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CAUT Bulletin Archives

December 2011

Fair Employment Week Chalks Up 10 Years of Advocacy

Anniversary marks some improvement, but contract academic staff still lag far behind their regular colleagues.

Fair Employment Week was created a decade ago by a group of individuals and organizations to shine a spotlight on the poor pay and working conditions of contract academic staff.

Since then, the week-long aware­ness-raising campaign over the plight of contract academic staff, also known as Campus Equity Week in the US, has proliferated across university and college campuses in North America.

“Fair Employment Week has be­come an important opportunity to recognize the valuable contribution of academics who work on limited-term and per-course contracts,” said James Turk, executive director of CAUT. “These often invisible members of our scholarly community now constitute an absolute majority of academic staff in the United States and comprise a significant percentage of the academic staff body of Canada.”

According to Turk, Fair Employment Week is designed to generate awareness of the ways in which the casualization of academic staff undermines the integrity of post-secondary institutions, and helps mobilize action for change.

From petitions to posters to handing out peanuts, academic staff associations have used a variety of creative tactics to inform students, colleagues and the public about the prevalence and working conditions of academics in contingent appointment, who have lower pay, less job security and fewer rights than their tenure-track colleagues, and to advocate for improving those conditions.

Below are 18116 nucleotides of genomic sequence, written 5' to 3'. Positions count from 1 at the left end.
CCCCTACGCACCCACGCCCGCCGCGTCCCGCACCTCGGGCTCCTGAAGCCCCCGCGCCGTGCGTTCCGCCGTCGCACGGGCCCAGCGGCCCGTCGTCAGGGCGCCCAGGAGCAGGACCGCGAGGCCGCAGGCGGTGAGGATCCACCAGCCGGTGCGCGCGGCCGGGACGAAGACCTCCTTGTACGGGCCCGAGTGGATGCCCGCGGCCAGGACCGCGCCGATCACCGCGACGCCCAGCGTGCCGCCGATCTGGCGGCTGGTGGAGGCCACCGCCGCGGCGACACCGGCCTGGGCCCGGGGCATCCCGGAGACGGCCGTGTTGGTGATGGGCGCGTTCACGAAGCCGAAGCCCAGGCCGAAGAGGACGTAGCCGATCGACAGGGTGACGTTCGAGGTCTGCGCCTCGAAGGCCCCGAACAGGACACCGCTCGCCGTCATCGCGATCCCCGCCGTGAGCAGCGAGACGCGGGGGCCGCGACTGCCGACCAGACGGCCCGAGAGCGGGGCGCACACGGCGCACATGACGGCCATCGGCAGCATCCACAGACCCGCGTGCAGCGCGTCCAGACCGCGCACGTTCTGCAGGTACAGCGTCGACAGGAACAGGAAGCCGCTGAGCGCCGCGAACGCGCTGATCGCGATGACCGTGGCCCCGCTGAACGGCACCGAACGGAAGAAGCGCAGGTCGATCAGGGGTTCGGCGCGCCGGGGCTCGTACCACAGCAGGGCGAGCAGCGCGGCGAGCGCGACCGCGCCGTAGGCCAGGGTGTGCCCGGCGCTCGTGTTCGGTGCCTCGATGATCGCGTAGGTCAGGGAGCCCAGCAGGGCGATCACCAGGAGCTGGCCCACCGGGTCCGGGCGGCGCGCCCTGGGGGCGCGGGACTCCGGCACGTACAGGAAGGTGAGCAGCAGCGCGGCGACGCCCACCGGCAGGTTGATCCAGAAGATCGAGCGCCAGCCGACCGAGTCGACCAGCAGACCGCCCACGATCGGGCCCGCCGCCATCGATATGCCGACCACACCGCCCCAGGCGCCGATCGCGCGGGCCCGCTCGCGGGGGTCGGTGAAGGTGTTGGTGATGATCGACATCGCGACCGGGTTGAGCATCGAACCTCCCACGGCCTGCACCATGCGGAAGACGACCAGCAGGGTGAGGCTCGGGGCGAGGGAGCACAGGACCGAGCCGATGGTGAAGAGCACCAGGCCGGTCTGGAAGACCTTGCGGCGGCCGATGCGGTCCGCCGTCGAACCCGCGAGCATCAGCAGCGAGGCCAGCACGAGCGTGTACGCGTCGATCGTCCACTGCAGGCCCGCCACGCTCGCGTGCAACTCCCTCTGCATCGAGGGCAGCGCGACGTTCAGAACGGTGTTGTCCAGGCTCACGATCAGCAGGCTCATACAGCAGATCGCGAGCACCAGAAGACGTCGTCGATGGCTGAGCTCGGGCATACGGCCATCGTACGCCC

“As important as the past 10 years have been, we are still only beginning to combat the exploitation of contract academic staff in Canada,” Turk said. “Better pay, job security and ensuring that contract academic staff obtain the same rights as regular academic staff is an on-going struggle.”

Contract academics are still paid far less than regular academic staff. Contract academic staff are offered on average just under $4,000 to just over $8,000 for a one-term course, depending on the subject taught and the type of educational institution. Net gains on job security have been limited but can include rights of reappointment on a per-course basis, or to a number of courses over a period of time. Few collective agreements cover other factors for contingent appointments, such as support for scholarly or service activities.

“The ultimate goal must be to ensure contract academic staff obtain the right to be fairly compensated for their teaching, research and service on a pro-rata basis, gain access to academic decision-making, have academic freedom, and ultimately, advancement on a career path as do their regular academic staff colleagues,” Turk said.